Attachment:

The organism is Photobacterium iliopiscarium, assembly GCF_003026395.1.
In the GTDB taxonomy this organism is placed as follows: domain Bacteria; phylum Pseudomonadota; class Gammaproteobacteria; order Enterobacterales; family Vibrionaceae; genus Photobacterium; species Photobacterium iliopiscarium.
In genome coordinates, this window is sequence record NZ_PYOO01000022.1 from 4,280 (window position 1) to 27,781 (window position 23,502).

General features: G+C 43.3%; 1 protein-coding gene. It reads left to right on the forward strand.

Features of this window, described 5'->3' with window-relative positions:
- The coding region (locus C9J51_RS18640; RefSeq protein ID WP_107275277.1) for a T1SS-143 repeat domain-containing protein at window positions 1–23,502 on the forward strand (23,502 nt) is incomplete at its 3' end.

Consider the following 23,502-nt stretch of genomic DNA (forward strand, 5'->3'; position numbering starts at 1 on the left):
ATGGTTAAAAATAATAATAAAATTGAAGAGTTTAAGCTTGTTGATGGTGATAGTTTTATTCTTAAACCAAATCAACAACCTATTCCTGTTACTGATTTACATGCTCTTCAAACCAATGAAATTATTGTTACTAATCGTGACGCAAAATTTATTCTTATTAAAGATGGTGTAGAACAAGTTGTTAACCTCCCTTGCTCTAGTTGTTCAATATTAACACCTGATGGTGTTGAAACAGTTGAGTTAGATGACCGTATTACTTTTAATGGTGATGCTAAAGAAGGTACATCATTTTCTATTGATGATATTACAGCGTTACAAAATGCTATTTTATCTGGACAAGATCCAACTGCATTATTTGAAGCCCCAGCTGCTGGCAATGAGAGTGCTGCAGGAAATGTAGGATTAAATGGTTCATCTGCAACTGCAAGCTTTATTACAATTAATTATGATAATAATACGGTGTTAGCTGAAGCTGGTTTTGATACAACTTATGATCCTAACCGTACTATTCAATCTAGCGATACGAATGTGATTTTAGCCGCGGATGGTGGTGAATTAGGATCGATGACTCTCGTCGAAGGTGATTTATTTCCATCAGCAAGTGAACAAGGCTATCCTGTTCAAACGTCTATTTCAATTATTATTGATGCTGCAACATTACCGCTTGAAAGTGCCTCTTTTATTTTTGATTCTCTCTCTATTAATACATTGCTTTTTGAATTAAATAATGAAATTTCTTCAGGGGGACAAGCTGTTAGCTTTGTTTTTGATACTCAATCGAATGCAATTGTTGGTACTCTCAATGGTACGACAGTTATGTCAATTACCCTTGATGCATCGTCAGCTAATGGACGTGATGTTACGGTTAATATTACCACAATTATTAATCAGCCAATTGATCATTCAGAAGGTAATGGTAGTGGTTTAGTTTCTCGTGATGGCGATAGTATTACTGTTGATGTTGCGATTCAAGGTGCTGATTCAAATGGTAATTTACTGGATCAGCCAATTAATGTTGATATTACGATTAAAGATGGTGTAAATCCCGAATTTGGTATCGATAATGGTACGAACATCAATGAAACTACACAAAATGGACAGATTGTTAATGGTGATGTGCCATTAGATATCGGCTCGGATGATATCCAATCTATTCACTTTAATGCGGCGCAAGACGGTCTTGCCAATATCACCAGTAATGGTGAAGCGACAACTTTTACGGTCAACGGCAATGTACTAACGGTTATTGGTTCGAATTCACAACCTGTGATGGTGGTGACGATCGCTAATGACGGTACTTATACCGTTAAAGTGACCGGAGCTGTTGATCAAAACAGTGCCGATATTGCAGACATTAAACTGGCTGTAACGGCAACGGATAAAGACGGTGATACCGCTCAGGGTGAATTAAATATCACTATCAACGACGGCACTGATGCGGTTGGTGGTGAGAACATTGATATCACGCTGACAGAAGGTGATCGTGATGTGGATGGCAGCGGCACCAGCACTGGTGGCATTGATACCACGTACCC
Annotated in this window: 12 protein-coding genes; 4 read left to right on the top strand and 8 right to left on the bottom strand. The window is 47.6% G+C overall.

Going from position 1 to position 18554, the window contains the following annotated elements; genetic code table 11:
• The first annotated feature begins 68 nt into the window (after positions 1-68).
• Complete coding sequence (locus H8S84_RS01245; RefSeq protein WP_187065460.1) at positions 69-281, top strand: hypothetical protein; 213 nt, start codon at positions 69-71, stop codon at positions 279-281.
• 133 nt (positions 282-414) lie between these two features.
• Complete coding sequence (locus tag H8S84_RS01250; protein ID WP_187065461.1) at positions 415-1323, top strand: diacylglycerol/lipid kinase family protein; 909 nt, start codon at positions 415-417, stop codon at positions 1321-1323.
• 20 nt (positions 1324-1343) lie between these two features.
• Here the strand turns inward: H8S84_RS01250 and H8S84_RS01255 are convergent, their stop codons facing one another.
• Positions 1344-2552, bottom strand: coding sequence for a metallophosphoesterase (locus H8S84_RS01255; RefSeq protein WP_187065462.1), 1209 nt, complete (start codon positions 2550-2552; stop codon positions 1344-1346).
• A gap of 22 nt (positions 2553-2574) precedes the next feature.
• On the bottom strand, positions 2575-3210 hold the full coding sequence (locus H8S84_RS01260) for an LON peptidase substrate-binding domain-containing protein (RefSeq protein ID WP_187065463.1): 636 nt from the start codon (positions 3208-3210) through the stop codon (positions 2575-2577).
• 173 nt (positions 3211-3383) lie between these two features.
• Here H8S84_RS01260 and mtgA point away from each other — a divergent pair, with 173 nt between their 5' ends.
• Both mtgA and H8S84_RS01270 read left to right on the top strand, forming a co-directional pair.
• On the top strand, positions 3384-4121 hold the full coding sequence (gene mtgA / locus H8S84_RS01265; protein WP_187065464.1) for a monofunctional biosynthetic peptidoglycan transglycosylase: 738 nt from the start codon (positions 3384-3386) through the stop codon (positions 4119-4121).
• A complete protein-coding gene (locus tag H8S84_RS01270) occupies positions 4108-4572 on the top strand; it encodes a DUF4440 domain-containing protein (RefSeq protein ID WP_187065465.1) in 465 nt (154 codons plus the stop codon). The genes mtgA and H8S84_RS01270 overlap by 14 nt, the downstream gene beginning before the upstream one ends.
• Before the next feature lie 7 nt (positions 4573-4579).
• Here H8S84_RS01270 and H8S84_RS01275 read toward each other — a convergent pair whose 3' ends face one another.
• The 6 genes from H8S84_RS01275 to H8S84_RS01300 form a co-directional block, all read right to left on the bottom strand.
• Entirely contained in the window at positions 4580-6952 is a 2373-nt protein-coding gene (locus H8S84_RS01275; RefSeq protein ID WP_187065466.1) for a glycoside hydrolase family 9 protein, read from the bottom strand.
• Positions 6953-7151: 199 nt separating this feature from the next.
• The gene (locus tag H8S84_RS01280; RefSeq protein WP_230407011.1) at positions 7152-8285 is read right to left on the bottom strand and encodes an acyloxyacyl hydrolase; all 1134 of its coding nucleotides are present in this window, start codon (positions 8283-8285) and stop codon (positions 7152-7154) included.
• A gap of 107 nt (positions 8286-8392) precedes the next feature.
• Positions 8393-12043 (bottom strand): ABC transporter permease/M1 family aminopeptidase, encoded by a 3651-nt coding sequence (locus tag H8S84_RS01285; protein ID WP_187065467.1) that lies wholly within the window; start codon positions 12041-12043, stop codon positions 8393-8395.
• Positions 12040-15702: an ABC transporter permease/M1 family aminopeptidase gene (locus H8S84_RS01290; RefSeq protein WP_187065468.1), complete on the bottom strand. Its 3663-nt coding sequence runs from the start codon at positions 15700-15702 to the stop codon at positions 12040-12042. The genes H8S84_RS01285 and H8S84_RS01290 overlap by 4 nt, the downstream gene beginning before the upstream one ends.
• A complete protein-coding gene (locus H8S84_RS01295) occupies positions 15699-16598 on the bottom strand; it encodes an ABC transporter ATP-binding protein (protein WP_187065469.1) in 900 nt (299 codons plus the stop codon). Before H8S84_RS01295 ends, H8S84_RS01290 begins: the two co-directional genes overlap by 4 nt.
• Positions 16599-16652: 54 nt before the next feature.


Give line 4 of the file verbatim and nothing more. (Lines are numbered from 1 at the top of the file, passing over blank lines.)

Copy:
General features: G+C 43.3%; 1 protein-coding gene. It reads left to right on the forward strand.